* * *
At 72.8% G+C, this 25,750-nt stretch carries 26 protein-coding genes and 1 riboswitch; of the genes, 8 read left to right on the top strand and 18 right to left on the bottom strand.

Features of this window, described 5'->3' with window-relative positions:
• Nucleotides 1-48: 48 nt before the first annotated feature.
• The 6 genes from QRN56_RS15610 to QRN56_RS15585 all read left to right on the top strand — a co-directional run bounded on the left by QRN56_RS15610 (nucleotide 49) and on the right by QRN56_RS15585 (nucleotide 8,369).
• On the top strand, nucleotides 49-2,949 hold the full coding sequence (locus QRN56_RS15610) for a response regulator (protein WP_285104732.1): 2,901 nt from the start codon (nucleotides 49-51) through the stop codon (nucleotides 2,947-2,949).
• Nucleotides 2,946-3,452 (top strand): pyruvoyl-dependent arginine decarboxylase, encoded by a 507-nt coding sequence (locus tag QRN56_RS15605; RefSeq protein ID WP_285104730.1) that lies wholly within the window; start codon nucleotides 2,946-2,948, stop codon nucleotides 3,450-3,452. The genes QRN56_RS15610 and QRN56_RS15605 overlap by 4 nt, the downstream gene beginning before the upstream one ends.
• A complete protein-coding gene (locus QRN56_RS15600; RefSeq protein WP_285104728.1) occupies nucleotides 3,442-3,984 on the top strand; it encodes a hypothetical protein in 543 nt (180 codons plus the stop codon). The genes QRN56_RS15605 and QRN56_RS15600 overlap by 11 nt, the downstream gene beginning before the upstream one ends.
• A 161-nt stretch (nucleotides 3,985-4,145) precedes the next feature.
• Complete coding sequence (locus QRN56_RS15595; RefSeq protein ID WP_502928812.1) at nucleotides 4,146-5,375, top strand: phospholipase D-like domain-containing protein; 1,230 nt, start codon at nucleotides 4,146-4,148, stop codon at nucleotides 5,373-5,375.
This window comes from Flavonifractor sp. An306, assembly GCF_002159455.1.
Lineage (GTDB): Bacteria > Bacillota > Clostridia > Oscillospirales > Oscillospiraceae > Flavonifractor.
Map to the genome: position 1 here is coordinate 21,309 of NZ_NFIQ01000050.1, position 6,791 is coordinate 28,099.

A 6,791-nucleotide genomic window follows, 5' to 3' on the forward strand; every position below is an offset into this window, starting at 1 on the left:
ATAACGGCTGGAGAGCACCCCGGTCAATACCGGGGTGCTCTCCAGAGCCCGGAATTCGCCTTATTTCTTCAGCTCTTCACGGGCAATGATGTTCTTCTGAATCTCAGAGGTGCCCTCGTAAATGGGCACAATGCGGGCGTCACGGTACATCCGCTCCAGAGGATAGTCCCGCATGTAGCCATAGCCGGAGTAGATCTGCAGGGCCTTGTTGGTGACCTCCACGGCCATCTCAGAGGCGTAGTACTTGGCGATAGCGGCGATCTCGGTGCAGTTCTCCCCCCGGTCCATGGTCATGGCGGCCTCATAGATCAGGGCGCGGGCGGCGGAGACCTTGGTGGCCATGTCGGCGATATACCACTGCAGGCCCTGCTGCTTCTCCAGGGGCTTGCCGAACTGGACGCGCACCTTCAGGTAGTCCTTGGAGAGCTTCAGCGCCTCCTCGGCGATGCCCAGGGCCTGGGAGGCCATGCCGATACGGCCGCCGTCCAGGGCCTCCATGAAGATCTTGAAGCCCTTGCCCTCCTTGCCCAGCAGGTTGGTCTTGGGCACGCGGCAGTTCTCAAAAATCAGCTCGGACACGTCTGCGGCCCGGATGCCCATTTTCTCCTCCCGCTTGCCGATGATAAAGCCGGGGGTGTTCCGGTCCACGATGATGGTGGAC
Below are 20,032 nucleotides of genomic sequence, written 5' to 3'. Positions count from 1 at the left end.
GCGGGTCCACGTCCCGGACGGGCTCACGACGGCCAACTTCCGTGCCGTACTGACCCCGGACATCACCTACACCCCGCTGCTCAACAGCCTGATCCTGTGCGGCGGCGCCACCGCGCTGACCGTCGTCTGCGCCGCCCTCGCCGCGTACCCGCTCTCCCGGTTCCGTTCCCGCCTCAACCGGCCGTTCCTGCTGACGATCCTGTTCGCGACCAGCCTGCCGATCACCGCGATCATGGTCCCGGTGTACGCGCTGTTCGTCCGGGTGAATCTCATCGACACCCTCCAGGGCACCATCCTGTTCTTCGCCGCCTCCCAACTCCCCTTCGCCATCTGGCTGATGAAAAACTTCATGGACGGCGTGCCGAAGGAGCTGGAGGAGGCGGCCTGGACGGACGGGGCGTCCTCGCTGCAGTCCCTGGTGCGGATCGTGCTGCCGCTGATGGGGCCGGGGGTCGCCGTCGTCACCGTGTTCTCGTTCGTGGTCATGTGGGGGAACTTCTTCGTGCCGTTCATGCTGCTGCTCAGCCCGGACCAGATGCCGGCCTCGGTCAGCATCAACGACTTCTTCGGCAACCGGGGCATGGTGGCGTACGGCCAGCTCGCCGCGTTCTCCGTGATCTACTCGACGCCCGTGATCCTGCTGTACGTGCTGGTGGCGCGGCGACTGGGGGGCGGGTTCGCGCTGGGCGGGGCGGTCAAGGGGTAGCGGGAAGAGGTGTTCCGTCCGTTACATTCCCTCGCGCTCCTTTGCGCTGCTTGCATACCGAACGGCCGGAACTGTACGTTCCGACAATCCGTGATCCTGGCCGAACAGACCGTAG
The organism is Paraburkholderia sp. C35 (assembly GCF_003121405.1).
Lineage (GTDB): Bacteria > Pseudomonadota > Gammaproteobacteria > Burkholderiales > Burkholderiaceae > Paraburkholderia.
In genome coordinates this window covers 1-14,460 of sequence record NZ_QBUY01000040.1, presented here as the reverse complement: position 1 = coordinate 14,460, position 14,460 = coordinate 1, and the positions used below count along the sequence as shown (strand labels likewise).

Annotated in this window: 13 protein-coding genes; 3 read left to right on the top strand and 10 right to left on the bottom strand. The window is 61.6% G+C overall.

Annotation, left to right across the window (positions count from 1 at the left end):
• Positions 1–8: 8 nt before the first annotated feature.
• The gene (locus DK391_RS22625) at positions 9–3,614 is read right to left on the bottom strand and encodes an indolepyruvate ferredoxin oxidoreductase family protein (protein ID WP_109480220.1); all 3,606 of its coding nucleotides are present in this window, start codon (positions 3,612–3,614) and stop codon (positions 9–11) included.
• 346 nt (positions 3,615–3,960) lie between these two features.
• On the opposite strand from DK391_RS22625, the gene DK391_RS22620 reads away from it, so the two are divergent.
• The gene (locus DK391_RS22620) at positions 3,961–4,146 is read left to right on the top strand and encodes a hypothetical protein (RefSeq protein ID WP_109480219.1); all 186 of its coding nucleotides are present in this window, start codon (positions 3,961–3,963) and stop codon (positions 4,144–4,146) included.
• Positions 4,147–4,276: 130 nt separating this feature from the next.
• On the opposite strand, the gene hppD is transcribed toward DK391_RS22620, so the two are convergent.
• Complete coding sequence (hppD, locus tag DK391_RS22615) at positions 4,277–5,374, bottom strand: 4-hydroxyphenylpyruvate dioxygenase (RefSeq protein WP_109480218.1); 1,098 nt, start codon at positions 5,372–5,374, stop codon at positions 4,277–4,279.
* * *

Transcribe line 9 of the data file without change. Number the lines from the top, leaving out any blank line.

• Complete coding sequence (locus QRN56_RS15595; RefSeq protein ID WP_502928812.1) at nucleotides 4,146-5,375, top strand: phospholipase D-like domain-containing protein; 1,230 nt, start codon at nucleotides 4,146-4,148, stop codon at nucleotides 5,373-5,375.